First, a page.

Emily
Mar 01, 2018 rated it it was amazing  ·  review of another edition
Shelves: childhood
This book was among a handful that were absolutely beloved stories in my childhood. Although I haven't read this book in probably 30+ years, it was still just as magical to me now as it was then. <3
Desi
If they still had the library records from my elementary school, one would see that I checked this book out SO MANY TIMES.
Gina
Nov 03, 2016 rated it it was amazing  ·  review of another edition
Recommends it for: horse lovers
Shelves: favorites
A classic. I've loved this book each and every time I've read it. It's definitely Marguerite Henry at her best.
The Dusty Jacket
The foal was to be born under a favorable sign—a new moon in a new month—and thus assured strength and speed. While the horseboy, Agba, was asleep, the foal was born and it appeared that indeed Agba’s master was correct for on the foal’s hind heel was a white spot, an emblem of swiftness. Unfortunately, the foal also bore the wheat ear and this foretold of evil. Agba knew this foal was special and he named it Sham, the Arabic word for sun, because its coat was a flaming red-gold. Although ...more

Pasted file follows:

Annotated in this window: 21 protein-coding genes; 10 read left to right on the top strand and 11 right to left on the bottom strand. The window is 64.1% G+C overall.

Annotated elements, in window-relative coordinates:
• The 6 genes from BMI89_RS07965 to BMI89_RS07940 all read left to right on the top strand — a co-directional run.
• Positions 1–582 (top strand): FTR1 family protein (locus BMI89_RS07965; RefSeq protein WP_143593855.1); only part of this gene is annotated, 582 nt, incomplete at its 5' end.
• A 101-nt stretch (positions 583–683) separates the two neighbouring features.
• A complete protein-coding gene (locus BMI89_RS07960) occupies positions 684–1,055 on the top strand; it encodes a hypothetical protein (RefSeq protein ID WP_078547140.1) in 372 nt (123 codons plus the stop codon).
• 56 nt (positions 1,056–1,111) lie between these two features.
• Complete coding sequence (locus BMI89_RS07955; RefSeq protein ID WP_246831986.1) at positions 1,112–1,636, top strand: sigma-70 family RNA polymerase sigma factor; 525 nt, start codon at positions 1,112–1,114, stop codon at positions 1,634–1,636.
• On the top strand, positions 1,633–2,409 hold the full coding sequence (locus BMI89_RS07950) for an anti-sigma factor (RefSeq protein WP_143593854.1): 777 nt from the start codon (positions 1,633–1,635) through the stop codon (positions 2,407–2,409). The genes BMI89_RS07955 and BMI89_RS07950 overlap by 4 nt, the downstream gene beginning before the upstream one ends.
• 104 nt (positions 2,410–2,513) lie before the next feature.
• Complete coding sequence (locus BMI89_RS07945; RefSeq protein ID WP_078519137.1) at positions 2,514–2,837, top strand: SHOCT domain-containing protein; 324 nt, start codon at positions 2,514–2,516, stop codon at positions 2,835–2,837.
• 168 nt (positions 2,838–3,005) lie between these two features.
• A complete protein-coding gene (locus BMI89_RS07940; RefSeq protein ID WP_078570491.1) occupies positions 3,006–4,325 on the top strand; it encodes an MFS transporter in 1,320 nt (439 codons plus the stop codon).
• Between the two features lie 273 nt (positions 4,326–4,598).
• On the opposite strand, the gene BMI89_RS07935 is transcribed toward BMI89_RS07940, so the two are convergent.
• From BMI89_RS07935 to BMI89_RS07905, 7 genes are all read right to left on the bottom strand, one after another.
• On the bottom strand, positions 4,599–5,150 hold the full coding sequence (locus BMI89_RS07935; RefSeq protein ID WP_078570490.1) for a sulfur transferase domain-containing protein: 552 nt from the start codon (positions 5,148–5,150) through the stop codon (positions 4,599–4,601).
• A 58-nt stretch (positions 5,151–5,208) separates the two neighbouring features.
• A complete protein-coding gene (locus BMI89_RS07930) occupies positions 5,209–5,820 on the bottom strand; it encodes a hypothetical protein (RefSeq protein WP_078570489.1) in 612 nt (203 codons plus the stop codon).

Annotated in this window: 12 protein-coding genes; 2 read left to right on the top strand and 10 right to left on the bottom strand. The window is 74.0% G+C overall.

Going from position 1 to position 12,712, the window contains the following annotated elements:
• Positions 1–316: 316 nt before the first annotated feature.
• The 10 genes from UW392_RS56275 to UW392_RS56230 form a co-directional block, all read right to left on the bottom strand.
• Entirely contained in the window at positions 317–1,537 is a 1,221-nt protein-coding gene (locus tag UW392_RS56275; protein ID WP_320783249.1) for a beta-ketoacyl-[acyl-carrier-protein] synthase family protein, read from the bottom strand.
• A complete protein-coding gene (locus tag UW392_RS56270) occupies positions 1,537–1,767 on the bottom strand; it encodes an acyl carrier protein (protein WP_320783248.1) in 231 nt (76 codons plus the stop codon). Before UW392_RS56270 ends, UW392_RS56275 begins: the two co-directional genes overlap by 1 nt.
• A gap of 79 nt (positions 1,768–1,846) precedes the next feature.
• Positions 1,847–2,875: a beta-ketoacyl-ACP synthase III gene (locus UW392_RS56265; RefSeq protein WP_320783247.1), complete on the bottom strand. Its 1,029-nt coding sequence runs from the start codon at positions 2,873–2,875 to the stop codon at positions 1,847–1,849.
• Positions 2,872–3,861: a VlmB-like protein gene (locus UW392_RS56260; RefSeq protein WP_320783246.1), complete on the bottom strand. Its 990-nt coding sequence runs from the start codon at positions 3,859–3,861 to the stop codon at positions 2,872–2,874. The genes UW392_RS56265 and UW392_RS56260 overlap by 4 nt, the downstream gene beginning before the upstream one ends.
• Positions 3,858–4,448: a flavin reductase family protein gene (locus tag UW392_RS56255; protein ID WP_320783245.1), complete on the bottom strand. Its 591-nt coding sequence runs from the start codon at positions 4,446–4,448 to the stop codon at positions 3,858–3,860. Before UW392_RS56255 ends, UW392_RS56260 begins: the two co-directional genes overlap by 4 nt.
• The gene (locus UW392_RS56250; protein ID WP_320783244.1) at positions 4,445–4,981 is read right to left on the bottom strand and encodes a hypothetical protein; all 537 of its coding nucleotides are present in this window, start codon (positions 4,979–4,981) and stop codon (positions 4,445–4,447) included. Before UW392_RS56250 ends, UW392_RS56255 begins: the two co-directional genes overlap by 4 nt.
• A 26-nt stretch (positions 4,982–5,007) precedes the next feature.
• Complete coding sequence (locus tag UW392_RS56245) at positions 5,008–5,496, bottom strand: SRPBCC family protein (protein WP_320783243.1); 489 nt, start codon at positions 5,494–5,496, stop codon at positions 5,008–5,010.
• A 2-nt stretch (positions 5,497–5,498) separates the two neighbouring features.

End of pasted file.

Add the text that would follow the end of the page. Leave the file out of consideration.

Hannah
Apr 29, 2019 rated it really liked it  ·  review of another edition
I was very wary to read this one. I'm not a huge horse lover. In many of the books that I read, these horse loving girls were just devouring books by Marguerite Henry and dreaming about owning their own horses. I knew that I would never have this dream so I didn't read anything by her.

But I was pleasantly surprised. This is the story of a boy who loves a horse. He respects all horses, but he really loves this one horse. Which is how I feel about certain people. They start in Morocco and the